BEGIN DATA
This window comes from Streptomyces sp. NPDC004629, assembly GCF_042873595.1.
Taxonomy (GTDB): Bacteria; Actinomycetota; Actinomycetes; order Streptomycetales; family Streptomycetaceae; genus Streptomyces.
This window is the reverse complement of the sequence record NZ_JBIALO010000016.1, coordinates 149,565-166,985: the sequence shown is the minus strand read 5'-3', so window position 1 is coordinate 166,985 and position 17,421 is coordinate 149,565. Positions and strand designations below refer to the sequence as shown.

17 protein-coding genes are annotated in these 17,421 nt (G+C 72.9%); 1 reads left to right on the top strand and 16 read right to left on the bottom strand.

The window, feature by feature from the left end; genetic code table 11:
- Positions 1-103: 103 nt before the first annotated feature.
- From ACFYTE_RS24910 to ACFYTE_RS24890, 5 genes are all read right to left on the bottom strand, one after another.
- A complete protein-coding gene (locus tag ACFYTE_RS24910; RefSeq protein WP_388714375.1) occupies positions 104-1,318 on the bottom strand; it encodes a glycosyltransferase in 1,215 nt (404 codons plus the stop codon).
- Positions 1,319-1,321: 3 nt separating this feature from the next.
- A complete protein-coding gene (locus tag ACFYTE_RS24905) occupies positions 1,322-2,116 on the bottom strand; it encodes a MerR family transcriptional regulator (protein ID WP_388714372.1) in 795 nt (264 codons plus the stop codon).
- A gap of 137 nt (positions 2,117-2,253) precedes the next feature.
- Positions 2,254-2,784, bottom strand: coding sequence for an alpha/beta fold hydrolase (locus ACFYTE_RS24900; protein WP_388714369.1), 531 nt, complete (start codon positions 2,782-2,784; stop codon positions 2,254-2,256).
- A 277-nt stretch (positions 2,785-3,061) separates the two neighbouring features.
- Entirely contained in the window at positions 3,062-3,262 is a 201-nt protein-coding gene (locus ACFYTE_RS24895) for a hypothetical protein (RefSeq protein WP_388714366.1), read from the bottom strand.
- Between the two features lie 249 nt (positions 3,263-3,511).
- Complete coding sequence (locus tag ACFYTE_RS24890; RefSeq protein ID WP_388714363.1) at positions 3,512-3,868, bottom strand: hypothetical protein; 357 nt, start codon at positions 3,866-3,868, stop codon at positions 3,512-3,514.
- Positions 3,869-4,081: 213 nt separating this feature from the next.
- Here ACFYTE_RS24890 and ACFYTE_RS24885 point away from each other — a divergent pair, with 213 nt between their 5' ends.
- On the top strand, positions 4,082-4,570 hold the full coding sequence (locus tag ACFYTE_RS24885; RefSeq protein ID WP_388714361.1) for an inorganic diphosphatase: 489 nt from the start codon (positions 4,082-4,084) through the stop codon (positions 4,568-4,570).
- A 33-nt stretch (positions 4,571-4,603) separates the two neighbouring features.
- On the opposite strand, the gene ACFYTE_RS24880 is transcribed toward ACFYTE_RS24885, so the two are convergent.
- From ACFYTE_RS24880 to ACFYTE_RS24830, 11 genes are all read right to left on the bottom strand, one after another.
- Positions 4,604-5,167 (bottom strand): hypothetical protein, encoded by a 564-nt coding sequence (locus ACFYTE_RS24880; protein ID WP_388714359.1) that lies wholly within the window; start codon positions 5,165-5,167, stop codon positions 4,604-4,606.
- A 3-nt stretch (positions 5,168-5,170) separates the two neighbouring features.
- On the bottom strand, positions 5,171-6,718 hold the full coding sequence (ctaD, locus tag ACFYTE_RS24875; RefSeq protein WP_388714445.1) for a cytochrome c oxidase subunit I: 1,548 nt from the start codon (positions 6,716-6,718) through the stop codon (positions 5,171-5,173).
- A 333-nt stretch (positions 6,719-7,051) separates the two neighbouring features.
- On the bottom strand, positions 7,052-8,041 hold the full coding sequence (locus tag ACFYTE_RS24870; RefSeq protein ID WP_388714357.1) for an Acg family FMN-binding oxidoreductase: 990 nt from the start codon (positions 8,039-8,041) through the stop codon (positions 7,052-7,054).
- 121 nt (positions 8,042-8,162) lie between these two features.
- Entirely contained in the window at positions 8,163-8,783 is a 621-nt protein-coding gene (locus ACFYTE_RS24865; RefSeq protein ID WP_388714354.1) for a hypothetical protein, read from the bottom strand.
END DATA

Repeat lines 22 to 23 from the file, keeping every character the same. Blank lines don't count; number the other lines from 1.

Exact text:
- From ACFYTE_RS24880 to ACFYTE_RS24830, 11 genes are all read right to left on the bottom strand, one after another.
- Positions 4,604-5,167 (bottom strand): hypothetical protein, encoded by a 564-nt coding sequence (locus ACFYTE_RS24880; protein ID WP_388714359.1) that lies wholly within the window; start codon positions 5,165-5,167, stop codon positions 4,604-4,606.